I discovered Trello while on the hunt for a new list-making system after my confidence in TeuxDeux had been shaken. I loved TeuxDeux for its simplicity and minimal design. It’s a clean interface to help keep you organized. However, when TeuxDeux was updated, they decided to start charging a subscription fee. While many web services are structured with tiered accounts, offering premium services/functions for a little bit of money, TeuxDeux suddenly switching gears really rubbed me the wrong way. To add insult to injury, when I logged into the “NeuxTeuxDeux,” it appeared as though some of my data got lost in the shuffle. Things were all jumbled and my weekly schedule was suddenly peppered with weird things I’d done years ago, while things that I knew were immediate concerns weren’t listed at all. Long story short (too late), I started looking for something new. Enter: Trello!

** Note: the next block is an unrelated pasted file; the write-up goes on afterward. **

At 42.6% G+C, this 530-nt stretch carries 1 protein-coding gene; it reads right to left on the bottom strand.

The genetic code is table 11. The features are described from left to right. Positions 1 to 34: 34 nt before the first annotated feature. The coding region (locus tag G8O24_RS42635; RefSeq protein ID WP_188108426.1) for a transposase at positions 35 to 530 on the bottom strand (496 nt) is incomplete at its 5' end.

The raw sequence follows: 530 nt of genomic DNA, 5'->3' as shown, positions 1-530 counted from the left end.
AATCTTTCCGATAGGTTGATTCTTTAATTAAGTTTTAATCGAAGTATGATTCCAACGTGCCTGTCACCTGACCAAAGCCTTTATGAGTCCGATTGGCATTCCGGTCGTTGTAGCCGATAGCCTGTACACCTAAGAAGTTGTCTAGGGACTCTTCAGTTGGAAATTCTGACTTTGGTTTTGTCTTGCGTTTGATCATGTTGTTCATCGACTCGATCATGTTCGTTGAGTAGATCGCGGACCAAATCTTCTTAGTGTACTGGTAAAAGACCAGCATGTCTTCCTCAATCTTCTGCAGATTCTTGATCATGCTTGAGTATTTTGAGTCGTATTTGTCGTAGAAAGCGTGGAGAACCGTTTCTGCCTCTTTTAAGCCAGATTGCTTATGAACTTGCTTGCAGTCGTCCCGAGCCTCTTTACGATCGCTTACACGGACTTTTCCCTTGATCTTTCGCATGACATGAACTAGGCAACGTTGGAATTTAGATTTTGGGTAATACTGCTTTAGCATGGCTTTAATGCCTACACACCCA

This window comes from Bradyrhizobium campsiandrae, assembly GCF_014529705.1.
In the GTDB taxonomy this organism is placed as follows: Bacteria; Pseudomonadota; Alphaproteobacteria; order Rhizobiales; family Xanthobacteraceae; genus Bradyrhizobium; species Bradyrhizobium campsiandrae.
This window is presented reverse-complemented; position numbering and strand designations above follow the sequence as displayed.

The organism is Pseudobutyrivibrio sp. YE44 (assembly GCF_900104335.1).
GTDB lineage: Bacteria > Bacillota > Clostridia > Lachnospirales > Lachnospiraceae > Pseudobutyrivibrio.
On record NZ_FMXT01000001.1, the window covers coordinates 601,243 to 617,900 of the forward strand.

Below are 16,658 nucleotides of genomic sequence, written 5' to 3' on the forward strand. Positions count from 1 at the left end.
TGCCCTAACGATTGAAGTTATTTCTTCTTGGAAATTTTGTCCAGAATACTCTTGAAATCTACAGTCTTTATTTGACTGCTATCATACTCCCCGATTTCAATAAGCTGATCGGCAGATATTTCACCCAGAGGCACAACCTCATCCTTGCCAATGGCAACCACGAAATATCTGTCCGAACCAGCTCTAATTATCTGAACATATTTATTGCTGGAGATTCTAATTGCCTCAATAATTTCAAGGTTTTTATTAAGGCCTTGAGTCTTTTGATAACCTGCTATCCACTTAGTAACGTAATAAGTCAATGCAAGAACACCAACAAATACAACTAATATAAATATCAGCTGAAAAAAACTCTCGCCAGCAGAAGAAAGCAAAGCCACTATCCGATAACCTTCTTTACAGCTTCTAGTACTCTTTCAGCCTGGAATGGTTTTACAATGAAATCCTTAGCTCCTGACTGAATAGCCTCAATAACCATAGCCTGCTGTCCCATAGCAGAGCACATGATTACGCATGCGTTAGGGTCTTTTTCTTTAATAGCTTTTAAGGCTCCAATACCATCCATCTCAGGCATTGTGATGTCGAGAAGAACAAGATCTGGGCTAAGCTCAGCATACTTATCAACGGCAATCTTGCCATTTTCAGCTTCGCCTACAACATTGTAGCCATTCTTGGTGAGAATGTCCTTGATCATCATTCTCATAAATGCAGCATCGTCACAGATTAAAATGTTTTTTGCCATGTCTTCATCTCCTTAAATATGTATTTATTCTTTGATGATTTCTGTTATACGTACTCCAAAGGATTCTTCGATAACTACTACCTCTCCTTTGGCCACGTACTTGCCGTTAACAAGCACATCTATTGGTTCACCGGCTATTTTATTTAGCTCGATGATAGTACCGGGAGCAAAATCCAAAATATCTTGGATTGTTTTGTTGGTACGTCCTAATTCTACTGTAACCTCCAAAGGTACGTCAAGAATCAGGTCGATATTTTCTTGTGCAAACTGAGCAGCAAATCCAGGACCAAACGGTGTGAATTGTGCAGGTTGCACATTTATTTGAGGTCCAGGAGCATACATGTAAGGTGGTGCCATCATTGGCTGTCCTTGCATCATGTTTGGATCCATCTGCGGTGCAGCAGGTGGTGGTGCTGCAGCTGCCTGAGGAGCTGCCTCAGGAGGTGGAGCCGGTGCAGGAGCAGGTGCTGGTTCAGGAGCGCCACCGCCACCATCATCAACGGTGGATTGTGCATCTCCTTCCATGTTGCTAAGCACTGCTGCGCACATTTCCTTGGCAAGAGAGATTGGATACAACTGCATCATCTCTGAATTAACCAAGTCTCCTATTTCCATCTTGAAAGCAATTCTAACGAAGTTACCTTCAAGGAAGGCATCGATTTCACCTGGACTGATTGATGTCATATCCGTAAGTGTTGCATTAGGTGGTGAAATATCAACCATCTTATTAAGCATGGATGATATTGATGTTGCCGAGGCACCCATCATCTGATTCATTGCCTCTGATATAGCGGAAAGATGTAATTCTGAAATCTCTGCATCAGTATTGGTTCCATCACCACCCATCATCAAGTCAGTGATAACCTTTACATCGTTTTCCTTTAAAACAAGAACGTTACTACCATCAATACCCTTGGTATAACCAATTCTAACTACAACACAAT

Trello’s kind of a cross between a to do list, calendar, and Pinterest board. The interface is intuitive, and its applications really seem almost endless. I use one board to keep track of a collaborative project I’m hoping to launch soon, one that organizes my book revisions (it seems especially useful as a project management tool), and as an experiment: I started a public board that my students and I collaboratively contribute to. Small pieces of information (cards) are organized into vertical columns (lists), and everything can be moved around easily. Each card can feature a range of attributes: drag and drop files of almost any kind, links, attachments, you can add checklists, assign due dates, add collaborators (for cards, lists, or whole boards), and more. ipad and iphone apps are available, too. Using Trello has been a really exciting way for me to brainstorm, organize, and chip away at larger projects. Best of all: they promise that it will always stay free.
**This year I’ve incorporated a few new web-based applications into my work/life process, and I thought I’d share my experiences with them here. Initially, I’ll make a brief weekly report for a month introducing an application. After that, I’ll mention additional discoveries if/as I find myself using them regularly.